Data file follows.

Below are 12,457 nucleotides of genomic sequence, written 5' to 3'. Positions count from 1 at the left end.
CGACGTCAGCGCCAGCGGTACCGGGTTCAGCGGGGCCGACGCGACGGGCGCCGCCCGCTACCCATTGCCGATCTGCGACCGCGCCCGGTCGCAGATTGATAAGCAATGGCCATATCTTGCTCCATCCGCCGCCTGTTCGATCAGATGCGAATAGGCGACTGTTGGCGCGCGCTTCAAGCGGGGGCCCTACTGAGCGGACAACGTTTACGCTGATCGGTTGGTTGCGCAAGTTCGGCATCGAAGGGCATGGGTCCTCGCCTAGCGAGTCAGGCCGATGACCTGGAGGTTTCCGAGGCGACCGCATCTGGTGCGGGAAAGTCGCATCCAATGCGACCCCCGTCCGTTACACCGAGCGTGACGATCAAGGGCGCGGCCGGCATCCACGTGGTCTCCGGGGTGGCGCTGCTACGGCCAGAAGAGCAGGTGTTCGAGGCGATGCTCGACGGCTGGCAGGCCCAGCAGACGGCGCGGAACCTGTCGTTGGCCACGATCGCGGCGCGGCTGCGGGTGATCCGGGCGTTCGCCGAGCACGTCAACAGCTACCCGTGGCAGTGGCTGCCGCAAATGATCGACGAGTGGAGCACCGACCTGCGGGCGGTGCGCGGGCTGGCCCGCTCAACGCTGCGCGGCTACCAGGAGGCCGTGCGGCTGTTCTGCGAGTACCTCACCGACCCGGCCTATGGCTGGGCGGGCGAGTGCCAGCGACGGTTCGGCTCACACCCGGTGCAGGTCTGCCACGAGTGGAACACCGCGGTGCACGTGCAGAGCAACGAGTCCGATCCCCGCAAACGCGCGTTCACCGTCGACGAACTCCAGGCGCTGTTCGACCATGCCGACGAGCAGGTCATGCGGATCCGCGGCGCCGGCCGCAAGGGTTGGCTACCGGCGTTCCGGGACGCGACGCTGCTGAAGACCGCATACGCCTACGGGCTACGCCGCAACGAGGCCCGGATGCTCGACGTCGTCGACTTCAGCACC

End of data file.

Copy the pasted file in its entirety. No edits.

Below are 12,457 nucleotides of genomic sequence, written 5' to 3'. Positions count from 1 at the left end.
CGACGTCAGCGCCAGCGGTACCGGGTTCAGCGGGGCCGACGCGACGGGCGCCGCCCGCTACCCATTGCCGATCTGCGACCGCGCCCGGTCGCAGATTGATAAGCAATGGCCATATCTTGCTCCATCCGCCGCCTGTTCGATCAGATGCGAATAGGCGACTGTTGGCGCGCGCTTCAAGCGGGGGCCCTACTGAGCGGACAACGTTTACGCTGATCGGTTGGTTGCGCAAGTTCGGCATCGAAGGGCATGGGTCCTCGCCTAGCGAGTCAGGCCGATGACCTGGAGGTTTCCGAGGCGACCGCATCTGGTGCGGGAAAGTCGCATCCAATGCGACCCCCGTCCGTTACACCGAGCGTGACGATCAAGGGCGCGGCCGGCATCCACGTGGTCTCCGGGGTGGCGCTGCTACGGCCAGAAGAGCAGGTGTTCGAGGCGATGCTCGACGGCTGGCAGGCCCAGCAGACGGCGCGGAACCTGTCGTTGGCCACGATCGCGGCGCGGCTGCGGGTGATCCGGGCGTTCGCCGAGCACGTCAACAGCTACCCGTGGCAGTGGCTGCCGCAAATGATCGACGAGTGGAGCACCGACCTGCGGGCGGTGCGCGGGCTGGCCCGCTCAACGCTGCGCGGCTACCAGGAGGCCGTGCGGCTGTTCTGCGAGTACCTCACCGACCCGGCCTATGGCTGGGCGGGCGAGTGCCAGCGACGGTTCGGCTCACACCCGGTGCAGGTCTGCCACGAGTGGAACACCGCGGTGCACGTGCAGAGCAACGAGTCCGATCCCCGCAAACGCGCGTTCACCGTCGACGAACTCCAGGCGCTGTTCGACCATGCCGACGAGCAGGTCATGCGGATCCGCGGCGCCGGCCGCAAGGGTTGGCTACCGGCGTTCCGGGACGCGACGCTGCTGAAGACCGCATACGCCTACGGGCTACGCCGCAACGAGGCCCGGATGCTCGACGTCGTCGACTTCAGCACC